The BE junction is biased forward, while the CB junction is biased in the opposite direction, as shown in the figure of an n-p-n transistor (see transistor biasing). In comparison to the CB junction, the BE junction’s depletion region has a narrow width.
The electrons flow from the emitter to the base as a result of the forward bias at the BE junction, which lowers the barrier potential. Because the base is thin and lightly doped, it has few holes. As a result, about 2% of the electrons from the emitter recombine with the holes in the base region and flow out of the base terminal.
This comprises the base current, it streams because of recombination of electrons and openings (Note that the bearing of traditional current stream is inverse to that of the progression of electrons). The collector current will be formed when a significant number of the remaining electrons cross the reverse-biased collector junction. Thus, according to KCL, the base current is extremely small in comparison to the collector and emitter currents.
Electrons make up the majority of charge carriers in this case. The only difference between a p-n-p and a n-p-n transistor is that the majority of charge carriers are holes rather than electrons. In a BJT, minority charge carriers account for the majority of current flow, while majority carriers account for only a small portion. As a result, they are referred to as minor carrier devices.
A diode is used to represent a p-n junction in an equivalent circuit to the BJT. A transistor is equivalent to two back-to-back diodes because it has two p-n junctions. This is called as the two diode similarity of the BJT.
Characteristics of Bipolar Junction Transistors A BJT consists of a collector, an emitter, and a base. Before we can discuss the characteristics of a bipolar junction transistor, we need to understand its modes of operation. The modes are Common Base (CB), Common Emitter (CE), and Common Collector (CC). Biasing of bjt Now that we’ve covered the modes, let’s talk about the characteristics of BJT. There are distinct characteristics for each mode of operation. The graphical representations of the relationships between the transistor’s various current and voltage variables constitute its characteristics. For various modes and parameters, p-n-p transistor characteristics are listed.
Common Base Characteristics Input Characteristics The p-n-p transistor’s input current and voltage are the collector base voltage (VCB) and the emitter current (IE).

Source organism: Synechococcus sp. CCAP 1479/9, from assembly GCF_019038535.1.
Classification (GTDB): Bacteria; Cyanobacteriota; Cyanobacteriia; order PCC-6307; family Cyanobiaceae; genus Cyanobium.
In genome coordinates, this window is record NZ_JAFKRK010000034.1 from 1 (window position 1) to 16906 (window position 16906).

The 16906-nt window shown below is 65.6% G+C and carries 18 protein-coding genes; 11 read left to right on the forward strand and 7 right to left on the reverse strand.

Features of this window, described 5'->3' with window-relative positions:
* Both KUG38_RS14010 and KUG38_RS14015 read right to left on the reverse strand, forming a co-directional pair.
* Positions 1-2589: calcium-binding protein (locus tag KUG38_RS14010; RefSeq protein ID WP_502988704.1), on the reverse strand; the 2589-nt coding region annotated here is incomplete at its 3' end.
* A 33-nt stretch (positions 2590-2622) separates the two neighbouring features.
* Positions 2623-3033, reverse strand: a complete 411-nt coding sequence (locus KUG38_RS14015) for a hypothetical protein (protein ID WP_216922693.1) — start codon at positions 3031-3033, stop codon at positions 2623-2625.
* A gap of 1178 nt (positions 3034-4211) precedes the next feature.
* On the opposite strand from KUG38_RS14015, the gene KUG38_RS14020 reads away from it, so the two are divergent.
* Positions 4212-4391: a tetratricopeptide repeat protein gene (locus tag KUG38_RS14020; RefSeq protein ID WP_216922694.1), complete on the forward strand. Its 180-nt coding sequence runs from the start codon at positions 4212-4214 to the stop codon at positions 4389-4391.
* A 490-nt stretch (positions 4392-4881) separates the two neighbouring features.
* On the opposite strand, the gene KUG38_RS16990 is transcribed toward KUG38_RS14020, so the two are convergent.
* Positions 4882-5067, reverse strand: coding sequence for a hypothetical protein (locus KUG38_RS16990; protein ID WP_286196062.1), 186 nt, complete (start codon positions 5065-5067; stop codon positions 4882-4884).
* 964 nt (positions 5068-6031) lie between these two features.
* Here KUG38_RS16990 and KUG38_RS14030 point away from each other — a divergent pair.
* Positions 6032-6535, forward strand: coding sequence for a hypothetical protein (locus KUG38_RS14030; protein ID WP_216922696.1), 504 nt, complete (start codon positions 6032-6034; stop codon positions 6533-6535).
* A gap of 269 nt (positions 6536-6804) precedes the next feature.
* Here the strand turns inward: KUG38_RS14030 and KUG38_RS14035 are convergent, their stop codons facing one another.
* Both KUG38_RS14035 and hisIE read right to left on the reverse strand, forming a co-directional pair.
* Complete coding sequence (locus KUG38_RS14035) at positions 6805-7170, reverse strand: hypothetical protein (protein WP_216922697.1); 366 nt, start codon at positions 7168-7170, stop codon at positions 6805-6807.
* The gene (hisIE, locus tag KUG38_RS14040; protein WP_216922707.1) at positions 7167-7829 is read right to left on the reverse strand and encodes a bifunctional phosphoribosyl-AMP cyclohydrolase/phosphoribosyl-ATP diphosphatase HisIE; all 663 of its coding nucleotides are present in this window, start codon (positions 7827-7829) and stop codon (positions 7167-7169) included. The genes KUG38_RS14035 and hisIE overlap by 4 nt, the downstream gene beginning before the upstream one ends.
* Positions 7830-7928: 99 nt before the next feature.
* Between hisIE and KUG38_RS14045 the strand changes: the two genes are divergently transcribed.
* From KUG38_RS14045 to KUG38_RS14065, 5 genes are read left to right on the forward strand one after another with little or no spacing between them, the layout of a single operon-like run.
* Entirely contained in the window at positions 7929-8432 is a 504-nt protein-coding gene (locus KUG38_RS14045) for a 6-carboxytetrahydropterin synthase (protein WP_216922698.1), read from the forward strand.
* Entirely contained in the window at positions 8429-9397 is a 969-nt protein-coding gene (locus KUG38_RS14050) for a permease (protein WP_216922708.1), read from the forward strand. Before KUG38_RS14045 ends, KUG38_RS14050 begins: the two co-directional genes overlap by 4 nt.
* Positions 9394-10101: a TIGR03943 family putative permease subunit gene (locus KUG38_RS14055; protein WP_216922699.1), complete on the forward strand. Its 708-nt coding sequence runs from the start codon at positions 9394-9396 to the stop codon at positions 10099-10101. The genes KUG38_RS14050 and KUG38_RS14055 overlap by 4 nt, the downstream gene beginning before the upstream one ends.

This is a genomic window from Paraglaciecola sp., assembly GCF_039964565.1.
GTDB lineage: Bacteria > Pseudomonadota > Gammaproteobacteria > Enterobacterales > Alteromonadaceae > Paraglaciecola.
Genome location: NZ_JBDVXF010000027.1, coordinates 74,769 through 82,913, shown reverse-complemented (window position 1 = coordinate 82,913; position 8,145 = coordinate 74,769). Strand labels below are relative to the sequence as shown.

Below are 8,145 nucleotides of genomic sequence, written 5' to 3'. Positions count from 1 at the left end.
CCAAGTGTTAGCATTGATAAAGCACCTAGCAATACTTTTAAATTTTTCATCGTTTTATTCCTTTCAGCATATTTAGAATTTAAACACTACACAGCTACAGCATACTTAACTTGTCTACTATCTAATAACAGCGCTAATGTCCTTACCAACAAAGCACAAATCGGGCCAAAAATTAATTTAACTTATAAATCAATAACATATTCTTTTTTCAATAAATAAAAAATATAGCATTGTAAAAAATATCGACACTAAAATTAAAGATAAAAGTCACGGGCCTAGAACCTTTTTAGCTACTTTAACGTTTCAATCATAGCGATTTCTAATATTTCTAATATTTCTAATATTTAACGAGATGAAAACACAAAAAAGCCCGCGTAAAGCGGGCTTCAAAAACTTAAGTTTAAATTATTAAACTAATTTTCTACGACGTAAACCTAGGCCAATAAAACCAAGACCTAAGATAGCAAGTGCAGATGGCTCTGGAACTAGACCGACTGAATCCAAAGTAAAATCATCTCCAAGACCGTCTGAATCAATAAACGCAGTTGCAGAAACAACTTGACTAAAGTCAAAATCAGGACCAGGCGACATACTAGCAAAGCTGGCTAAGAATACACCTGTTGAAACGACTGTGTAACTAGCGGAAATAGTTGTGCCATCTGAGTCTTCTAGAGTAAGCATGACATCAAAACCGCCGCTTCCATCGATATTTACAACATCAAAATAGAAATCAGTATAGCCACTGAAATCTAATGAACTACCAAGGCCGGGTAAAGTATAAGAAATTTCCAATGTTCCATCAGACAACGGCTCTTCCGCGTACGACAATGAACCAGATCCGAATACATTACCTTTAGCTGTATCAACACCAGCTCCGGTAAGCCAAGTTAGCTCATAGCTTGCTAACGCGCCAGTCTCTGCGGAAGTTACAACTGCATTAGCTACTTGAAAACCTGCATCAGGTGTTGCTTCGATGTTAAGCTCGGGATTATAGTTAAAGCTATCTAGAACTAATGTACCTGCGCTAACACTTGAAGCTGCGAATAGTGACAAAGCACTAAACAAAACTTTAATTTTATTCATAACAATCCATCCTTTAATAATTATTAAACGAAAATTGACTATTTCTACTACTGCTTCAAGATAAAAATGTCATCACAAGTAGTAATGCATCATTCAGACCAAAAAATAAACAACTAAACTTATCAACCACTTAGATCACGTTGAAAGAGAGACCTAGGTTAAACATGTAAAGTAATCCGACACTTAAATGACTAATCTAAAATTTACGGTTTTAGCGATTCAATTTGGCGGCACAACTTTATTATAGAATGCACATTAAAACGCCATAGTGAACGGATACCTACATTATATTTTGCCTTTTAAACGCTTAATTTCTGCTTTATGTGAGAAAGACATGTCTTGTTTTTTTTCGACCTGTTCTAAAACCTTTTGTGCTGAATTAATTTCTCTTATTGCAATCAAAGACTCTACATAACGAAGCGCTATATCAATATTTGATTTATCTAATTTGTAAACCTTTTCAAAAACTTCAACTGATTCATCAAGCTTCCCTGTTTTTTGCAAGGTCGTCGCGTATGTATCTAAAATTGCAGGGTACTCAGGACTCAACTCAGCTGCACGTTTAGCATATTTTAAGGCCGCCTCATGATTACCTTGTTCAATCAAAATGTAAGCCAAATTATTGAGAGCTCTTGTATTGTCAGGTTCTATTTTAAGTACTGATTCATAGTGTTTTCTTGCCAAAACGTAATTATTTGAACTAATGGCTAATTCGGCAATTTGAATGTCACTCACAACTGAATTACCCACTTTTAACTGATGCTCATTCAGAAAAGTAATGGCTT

The IE Vs VEB graph of a p-n-p transistor is comparable to the forward characteristics of a p-n diode due to the emitter-base junction’s forward bias. When VCB rises, fixed VEB experiences an increase in IE.
The result attributes show the connection between the result voltage and result current IC is the result current and gatherer base voltage and the producer current IE is the information current and fills in as the boundaries. In CB mode, the output characteristics of a p-n-p transistor are depicted in the image below.
We are aware that p-n-p transistors have positive IE and VEB and negative IC, IB, and VCB characteristics. The active region, the saturation region, and the cut off region are the three curve regions. The transistor operates normally in the area known as the active region.
This emitter junction is biased in the opposite direction. Now, both emitter-collector junctions are forward biased in the saturation region. Finally, the emitter and collector junctions are both reverse biased in the cut off region.
Characteristics of the Common Emitter The Common Emitter mode’s input characteristics are IB (Base Current) and VBE (Base – Emitter Voltage). As a result, the relationship between IB and VBE with VCE as a parameter will serve as the input characteristics for CE mode. The typical CE input characteristics are comparable to those of a forward-biased p-n diode and are depicted below for your reference. However, the base width narrows as VCB grows.
When the base current IB is the parameter, the output characteristics for CE mode are represented by the curve or graph that exists between the collector current (IC) and the collector-emitter voltage (VCE). The characteristics are depicted in the figure below.
Similar to the output characteristics of a common-base transistor, the p-n-p transistor has three regions: the active region, the cut-off regions, and the saturation region in CE mode. The emitter junction is biased in the opposite direction from the collector region in the active region.
In the cut-off region, the collector current is not completely cut off and the emitter junction is slightly reverse biased. Finally, the collector and emitter junctions are both forward biased in the saturation region.